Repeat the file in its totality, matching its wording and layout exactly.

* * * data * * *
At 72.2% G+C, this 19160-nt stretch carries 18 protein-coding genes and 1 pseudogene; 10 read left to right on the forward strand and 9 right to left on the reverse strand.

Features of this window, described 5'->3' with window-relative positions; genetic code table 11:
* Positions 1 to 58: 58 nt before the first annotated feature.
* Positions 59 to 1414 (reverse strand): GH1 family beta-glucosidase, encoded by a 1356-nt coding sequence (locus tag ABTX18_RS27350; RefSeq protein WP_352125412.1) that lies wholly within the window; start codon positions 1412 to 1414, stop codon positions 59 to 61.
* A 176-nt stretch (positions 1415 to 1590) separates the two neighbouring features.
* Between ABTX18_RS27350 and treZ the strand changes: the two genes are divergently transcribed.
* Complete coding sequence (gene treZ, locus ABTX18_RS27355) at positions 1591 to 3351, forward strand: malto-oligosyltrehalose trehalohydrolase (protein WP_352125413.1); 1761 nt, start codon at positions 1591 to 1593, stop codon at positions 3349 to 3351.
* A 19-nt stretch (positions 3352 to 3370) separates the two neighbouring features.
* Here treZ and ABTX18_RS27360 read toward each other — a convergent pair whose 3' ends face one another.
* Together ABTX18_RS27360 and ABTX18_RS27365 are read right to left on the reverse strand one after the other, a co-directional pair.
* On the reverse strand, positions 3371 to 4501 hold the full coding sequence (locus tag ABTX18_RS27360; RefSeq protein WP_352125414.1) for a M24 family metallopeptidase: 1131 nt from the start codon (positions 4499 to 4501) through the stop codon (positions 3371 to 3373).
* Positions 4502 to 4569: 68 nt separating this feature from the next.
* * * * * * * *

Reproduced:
At 72.2% G+C, this 19160-nt stretch carries 18 protein-coding genes and 1 pseudogene; 10 read left to right on the forward strand and 9 right to left on the reverse strand.

Features of this window, described 5'->3' with window-relative positions; genetic code table 11:
* Positions 1 to 58: 58 nt before the first annotated feature.
* Positions 59 to 1414 (reverse strand): GH1 family beta-glucosidase, encoded by a 1356-nt coding sequence (locus tag ABTX18_RS27350; RefSeq protein WP_352125412.1) that lies wholly within the window; start codon positions 1412 to 1414, stop codon positions 59 to 61.
* A 176-nt stretch (positions 1415 to 1590) separates the two neighbouring features.
* Between ABTX18_RS27350 and treZ the strand changes: the two genes are divergently transcribed.
* Complete coding sequence (gene treZ, locus ABTX18_RS27355) at positions 1591 to 3351, forward strand: malto-oligosyltrehalose trehalohydrolase (protein WP_352125413.1); 1761 nt, start codon at positions 1591 to 1593, stop codon at positions 3349 to 3351.
* A 19-nt stretch (positions 3352 to 3370) separates the two neighbouring features.
* Here treZ and ABTX18_RS27360 read toward each other — a convergent pair whose 3' ends face one another.
* Together ABTX18_RS27360 and ABTX18_RS27365 are read right to left on the reverse strand one after the other, a co-directional pair.
* On the reverse strand, positions 3371 to 4501 hold the full coding sequence (locus tag ABTX18_RS27360; RefSeq protein WP_352125414.1) for a M24 family metallopeptidase: 1131 nt from the start codon (positions 4499 to 4501) through the stop codon (positions 3371 to 3373).
* Positions 4502 to 4569: 68 nt separating this feature from the next.